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“I am a Canadian, free to speak without fear, free to worship in my own way, free to stand for what I think right, free to oppose what I believe wrong, or free to choose those who shall govern my country. This heritage of freedom I pledge to uphold for myself and all mankind.” ~~ John G. Diefenbaker

The evidence showed there were many ways in which Justin Trudeau, either directly or through the actions of those under his direction, sought to influence the Attorney General


Most of today’s commentary focuses on exerts from two separate investigations into Justin Trudeau’s actions, by the Office of the Conflict of Interest and Ethics Commissioner.  Not a whole lot needs to be said by me, the reports speak for themselves.

Let’s begin:

The Trudeau Report of December 20th, 2017 (made under the Conflict of Interest Act and the Conflict of Interest Code for Members of the House of Commons) found Mr. Trudeau contravened sections 5, 11, 12, and 21 of the Conflict of Interest Act

Section 5 requires that a public office holder arrange his or her private affairs in a manner that will prevent the public office holder from being in a conflict of interest. 

I found that Mr. Trudeau failed to meet the general duty set out in section 5 when he and his family vacationed on the Aga Khan’s private island.

Section 11 Subsection 11(1) prohibits a public office holder or a member of his or her family from accepting any gift or other advantage that might reasonably be seen to have been given to influence the public office holder in the exercise of an official power, duty or function. 

Paragraph 11(2)(b) provides an exception from this prohibition where the gift or advantage is given by a relative or friend, but I found that the personal relationship between Mr. Trudeau and the Aga Khan did not fit within the concept of friend as contemplated by paragraph 11(2)(b).

I found that these gifts could reasonably be seen to have been given to influence Mr. Trudeau in the exercise of an official power, duty or function and, therefore, that Mr. Trudeau contravened subsection 11(1) when he and members of his family accepted the Aga Khan’s gift of hospitality and the use of his private island.

Section 12 prohibits ministers and members of their families from accepting travel on non-commercial chartered or private aircraft unless certain exceptions apply, namely travel required as part of the minister’s official duties, in exceptional circumstances or with the prior approval of the Commissioner.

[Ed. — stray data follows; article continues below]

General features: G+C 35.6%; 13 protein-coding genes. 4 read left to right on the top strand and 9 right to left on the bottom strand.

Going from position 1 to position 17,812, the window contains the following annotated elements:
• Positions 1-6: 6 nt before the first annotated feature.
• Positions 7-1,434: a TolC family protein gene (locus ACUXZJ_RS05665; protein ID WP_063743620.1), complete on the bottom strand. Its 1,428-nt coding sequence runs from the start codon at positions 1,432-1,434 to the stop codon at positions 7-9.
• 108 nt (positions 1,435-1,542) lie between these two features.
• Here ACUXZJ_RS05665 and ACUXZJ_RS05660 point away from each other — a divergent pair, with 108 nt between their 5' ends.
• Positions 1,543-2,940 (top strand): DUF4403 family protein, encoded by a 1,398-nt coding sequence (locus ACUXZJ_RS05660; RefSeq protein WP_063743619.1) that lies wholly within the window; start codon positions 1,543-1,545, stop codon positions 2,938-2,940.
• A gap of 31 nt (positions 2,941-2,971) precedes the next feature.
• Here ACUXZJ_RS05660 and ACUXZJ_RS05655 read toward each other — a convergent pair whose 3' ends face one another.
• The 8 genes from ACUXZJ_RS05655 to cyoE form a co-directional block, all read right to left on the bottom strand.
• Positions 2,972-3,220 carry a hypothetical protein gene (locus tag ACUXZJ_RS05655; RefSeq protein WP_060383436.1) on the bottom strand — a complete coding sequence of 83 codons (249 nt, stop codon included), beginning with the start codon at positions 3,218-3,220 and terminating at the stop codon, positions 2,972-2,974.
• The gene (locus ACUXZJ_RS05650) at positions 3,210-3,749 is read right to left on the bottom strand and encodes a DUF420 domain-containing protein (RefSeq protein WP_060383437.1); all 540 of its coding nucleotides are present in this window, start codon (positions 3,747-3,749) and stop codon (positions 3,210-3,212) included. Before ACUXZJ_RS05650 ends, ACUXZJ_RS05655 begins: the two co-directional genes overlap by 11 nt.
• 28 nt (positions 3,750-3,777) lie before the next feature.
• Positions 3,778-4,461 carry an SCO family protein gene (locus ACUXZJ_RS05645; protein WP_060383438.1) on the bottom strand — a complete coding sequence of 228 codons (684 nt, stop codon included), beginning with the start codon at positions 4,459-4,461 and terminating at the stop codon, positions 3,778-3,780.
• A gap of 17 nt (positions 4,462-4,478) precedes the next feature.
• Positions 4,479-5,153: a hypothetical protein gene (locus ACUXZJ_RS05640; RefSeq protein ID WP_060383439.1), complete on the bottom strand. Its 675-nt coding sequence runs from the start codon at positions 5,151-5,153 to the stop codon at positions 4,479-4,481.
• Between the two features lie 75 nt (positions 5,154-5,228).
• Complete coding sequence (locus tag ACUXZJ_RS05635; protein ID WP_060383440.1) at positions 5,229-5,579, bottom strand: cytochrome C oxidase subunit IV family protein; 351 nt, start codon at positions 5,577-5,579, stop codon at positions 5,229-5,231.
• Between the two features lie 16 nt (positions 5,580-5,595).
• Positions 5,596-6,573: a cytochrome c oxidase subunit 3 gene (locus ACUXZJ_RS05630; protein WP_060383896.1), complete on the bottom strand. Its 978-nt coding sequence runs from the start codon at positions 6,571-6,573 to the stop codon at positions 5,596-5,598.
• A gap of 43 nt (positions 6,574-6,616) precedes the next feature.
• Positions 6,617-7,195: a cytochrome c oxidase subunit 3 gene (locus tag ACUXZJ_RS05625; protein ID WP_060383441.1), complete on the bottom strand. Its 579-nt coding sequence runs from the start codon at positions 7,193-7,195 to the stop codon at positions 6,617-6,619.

I found that Mr. Trudeau contravened section 12 when he and his family accepted travel provided by the Aga Khan on private aircraft. The travel was not required as part of his official duties, the circumstances were not exceptional and he did not seek the prior approval of the Commissioner.

Section 21 requires that public office holders recuse themselves from any discussion, decision, debate or vote on any matter in respect of which they would be in a conflict of interest. 

I found that Mr. Trudeau contravened section 21 when he failed to recuse himself from two discussions during which he had an opportunity to improperly further the private interests of the Global Centre for Pluralism. Shortly before, Mr. Trudeau’s family had vacationed on the Aga Khan’s private island.


The Trudeau Report #2 of August 2019 ~~ submitted pursuant to the Conflict of Interest Act (Act) S.C. 2006, c.9, s.2.

Section 9 reads as follows:
No public office holder shall use his or her position as a public office holder to seek to influence a decision of another person so as to further the public office holder's private interests or those of the public office holder's relatives or friends, or to improperly further another person's private interests.

This report presents the findings of my (Mario Dion) examination under the Conflict of Interest Act (Act) of the conduct of the Right Honourable Justin Trudeau, Prime Minister of Canada. I sought to determine whether he used his position to seek to influence a decision of the Attorney General of Canada, the Honourable Jody Wilson-Raybould, relating to a criminal prosecution involving SNC-Lavalin, contrary to section 9 of the Act. 

Section 9 prohibits public office holders from using their position to seek to influence a decision of another person so as to further their own private interests or those of their relatives or friends, or to improperly further another person's private interests.